Welcome back to LWOPB NBA Draft Coverage, the column that brings you player profiles for the next crop of professional basketball players that are likely to be selected in the upcoming draft. Be sure to bookmark the site, follow us on Twitter, and spread the word for the site that will bring you analytical profiles and scouting reports. Click here to check out our complete coverage of the 2017 NBA Draft. Last Word On Pro Basketball is your headquarters for all things 2017 NBA Draft!
This Alec Peters NBA Draft profile dives into the strengths and weaknesses of Valparaiso’s senior forward.
Alec Peters – 6’9″ Power Forward, Valparaiso University, 22 Years Old
In a draft filled with big names such as Markelle Fultz, Lonzo Ball, Josh Jackson, and others, Alec Peters is a name you most likely won’t recognize. Once considered a potential first-round draft pick, Peters’ draft stock has slipped in the past few months. Most of that is due to Peters suffering a stress fracture in his right foot in March, notably the same injury that Kevin Durant suffered in 2014. But don’t let that stop you from noticing his impressive senior year. While his field goal percentage and three-point percentage dropped to career lows, Peters averaged a career-high 23 points and 10 rebounds per game for Valparaiso. Not only was he named Player of the Year for the Horizon Conference, Peters became Valparaiso’s all-time leader scorer, foreshadowing the havoc that he can wreak in the NBA.
If you haven’t guessed by now, Peters is a deadly knockdown shooter. Over his four-year career for the Crusaders, Peters shot just under 49 percent from the field and 41 percent from beyond the arc. Even with his worst shooting season coming in his senior year, the power forward was still incredibly efficient throughout college. Peters is also a very strong free throw shooter, shooting nearly 89 percent and reaching the line about seven times per game in his final year. Peters can do more than just shoot, too; he attacks the glass as hard as anyone in this draft class. Make no mistake – Peters is big and strong, and it shows defensively. While not the most agile player, he can defend fairly well in the post, depending on the matchup. There aren’t a lot of flaws to pick out in Peters’ game. He has a strong basketball IQ and can make plays with and without the ball. He’s an average passer for a guy his size and can do damage in the post and on the break.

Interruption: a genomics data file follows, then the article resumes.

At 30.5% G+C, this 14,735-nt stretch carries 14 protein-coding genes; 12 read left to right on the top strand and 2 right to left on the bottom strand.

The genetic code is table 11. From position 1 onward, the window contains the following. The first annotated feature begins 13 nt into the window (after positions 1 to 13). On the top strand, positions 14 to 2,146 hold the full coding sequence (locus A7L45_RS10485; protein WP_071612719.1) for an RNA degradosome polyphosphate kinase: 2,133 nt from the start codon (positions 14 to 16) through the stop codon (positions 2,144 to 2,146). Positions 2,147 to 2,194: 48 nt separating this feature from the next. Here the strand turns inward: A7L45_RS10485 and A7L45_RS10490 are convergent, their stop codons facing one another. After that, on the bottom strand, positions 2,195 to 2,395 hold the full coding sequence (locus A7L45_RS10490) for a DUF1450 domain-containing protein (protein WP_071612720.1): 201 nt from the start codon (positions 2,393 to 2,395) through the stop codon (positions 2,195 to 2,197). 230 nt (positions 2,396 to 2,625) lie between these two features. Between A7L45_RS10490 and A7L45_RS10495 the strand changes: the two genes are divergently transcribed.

Once again, Peters is not the most agile and athletic player. At 6’9″, he’ll spend most of his time guarding the three or four in the NBA. Against the wrong matchup, Peters can be exposed. Peters can defend post players quite well, but in today’s NBA, very few exist. Match him up with a Tristan Thompson-like player and he will be run off the floor. Peters’ success in the NBA will come down to which team he ends up on and how he is used. If he is used in the wrong way, his career will be over before it even started. Having said that, the stress fracture he suffered earlier this year is also scary for NBA teams. Big men with a history of foot injuries, especially before even entering the NBA, are a red flag. Peters’ success in the NBA will be determined by how he rebounds from the injury and if he can stay healthy.
Peters will not be an All-Star caliber player, but he can have a huge payoff for a team willing to snag him. With a sweet shooting stroke, Peters doesn’t need a lot of room to knock down a triple. That’s perfect for the direction the league is headed in. Give Peters more space and not only will he be able to knock down a shot or two, but he can also take it to the rack. If healthy and in the right system, Peters can be a viable bench player capable of playing big minutes here and there. But again, the lineups that Peters faces will decide his fate. Under the right coaching staff, Peters can be a three-point sniper creating a whole lot of space on offense. But that’s only worth so much if Peters can’t be hidden on defense. At worst, Peters will be a solid overseas player, but at best, he can be a quality bench player in the NBA.
NBA Player Comparison
Under the right system, Peters has the potential of Ryan Anderson. He’s not afraid to shoot at all or put it on the floor. His confidence is key to whether or not he can play at the next level. Like Anderson, he can end up playing good minutes on a good team coming off the bench. He also can be exposed defensively, just like Anderson was against the San Antonio Spurs during the second round of this year’s NBA playoffs. But all of this is meaningless if Peters does not make a full recovery from his stress fracture. Only time will tell for the Valparaiso star.